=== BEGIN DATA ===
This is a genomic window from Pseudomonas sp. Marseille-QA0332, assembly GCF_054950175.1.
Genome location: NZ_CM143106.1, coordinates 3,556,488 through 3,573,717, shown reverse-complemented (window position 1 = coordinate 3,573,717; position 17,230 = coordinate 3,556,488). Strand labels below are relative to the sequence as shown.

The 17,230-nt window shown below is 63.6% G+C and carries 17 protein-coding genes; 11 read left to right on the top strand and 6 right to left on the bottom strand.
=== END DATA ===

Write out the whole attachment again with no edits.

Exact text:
This is a genomic window from Pseudomonas sp. Marseille-QA0332, assembly GCF_054950175.1.
Genome location: NZ_CM143106.1, coordinates 3,556,488 through 3,573,717, shown reverse-complemented (window position 1 = coordinate 3,573,717; position 17,230 = coordinate 3,556,488). Strand labels below are relative to the sequence as shown.

The 17,230-nt window shown below is 63.6% G+C and carries 17 protein-coding genes; 11 read left to right on the top strand and 6 right to left on the bottom strand.